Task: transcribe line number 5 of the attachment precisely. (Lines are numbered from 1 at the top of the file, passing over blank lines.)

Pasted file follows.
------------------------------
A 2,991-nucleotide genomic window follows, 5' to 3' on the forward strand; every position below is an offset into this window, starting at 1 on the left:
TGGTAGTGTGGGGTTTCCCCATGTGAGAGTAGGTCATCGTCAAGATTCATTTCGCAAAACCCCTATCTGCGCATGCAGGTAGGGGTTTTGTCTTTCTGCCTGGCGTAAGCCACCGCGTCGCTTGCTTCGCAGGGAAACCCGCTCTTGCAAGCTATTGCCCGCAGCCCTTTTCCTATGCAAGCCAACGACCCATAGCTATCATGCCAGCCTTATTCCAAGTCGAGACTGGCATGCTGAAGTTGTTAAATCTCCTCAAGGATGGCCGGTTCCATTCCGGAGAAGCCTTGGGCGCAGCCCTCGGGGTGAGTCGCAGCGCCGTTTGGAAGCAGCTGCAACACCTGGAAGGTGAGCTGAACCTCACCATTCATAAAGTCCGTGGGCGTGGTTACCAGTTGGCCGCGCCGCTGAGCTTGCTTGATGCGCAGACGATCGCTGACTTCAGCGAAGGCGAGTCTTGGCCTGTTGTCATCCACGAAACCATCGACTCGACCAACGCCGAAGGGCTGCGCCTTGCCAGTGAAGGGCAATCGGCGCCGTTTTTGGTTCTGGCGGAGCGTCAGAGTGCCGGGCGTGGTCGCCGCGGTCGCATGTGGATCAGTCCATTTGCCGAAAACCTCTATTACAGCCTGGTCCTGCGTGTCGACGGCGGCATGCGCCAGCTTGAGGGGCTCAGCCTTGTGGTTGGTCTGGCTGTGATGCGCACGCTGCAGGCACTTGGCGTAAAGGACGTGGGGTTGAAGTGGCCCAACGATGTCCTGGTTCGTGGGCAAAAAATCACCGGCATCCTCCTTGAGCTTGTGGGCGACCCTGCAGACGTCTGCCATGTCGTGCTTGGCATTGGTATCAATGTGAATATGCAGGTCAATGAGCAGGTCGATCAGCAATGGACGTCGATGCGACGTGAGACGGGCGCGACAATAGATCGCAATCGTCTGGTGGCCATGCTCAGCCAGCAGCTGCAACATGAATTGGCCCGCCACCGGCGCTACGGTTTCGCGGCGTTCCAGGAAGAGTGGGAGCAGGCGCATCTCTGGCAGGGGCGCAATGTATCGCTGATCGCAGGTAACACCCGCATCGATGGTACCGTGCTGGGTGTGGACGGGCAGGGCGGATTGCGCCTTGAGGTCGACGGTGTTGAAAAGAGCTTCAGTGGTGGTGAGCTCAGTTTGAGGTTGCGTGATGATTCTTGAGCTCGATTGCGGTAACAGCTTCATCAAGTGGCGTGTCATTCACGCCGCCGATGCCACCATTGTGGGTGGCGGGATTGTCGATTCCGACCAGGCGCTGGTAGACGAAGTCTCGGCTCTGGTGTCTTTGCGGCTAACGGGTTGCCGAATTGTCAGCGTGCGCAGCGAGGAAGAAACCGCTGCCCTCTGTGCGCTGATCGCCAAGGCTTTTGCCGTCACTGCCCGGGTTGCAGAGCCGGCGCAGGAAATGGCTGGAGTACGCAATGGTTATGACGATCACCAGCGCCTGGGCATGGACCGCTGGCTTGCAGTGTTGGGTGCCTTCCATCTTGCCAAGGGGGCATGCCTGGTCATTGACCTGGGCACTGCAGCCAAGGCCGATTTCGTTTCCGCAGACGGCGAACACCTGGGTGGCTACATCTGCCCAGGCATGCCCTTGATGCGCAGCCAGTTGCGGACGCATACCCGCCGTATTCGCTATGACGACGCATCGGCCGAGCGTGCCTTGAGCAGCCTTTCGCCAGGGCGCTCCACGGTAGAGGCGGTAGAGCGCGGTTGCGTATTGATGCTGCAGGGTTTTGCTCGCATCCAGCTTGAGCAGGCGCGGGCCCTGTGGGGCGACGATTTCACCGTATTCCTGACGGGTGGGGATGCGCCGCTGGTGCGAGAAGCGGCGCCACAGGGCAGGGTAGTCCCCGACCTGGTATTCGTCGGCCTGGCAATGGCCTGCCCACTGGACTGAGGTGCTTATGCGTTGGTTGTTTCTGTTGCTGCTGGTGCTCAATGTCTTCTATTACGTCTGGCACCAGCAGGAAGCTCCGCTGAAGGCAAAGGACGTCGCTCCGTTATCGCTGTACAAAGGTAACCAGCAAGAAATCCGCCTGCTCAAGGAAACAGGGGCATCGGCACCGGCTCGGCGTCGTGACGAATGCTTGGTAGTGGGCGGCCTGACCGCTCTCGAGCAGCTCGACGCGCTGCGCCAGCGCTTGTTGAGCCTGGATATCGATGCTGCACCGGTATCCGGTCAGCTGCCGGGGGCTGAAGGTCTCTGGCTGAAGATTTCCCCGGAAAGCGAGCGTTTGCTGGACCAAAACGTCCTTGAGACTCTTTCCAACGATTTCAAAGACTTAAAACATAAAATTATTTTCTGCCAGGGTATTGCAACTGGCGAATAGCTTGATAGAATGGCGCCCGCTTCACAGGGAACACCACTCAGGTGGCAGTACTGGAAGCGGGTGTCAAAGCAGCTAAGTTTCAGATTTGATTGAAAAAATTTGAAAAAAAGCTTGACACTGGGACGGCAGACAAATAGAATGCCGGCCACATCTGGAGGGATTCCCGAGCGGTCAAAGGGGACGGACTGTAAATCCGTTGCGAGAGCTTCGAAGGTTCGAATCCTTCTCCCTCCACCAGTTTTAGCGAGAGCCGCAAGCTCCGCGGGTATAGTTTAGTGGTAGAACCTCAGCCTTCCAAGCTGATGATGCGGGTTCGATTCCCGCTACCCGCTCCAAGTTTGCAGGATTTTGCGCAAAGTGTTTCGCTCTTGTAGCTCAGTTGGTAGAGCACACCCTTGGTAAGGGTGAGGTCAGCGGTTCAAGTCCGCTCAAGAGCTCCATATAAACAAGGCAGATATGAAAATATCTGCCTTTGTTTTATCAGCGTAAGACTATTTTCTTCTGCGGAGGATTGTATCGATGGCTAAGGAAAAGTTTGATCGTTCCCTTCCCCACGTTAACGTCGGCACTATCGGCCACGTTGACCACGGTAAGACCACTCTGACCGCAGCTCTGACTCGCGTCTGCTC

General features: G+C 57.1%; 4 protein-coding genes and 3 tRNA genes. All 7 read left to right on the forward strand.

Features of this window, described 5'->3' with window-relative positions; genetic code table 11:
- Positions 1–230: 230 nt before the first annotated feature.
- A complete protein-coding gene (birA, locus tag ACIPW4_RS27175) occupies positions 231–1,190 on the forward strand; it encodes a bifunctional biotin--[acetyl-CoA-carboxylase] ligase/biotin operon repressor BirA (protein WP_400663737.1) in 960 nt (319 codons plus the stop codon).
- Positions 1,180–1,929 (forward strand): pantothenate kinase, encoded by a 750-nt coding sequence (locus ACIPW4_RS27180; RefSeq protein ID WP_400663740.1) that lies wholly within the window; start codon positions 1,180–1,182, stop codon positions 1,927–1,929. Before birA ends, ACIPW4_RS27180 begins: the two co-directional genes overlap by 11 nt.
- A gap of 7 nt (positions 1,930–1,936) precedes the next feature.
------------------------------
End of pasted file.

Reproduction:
- Positions 1–230: 230 nt before the first annotated feature.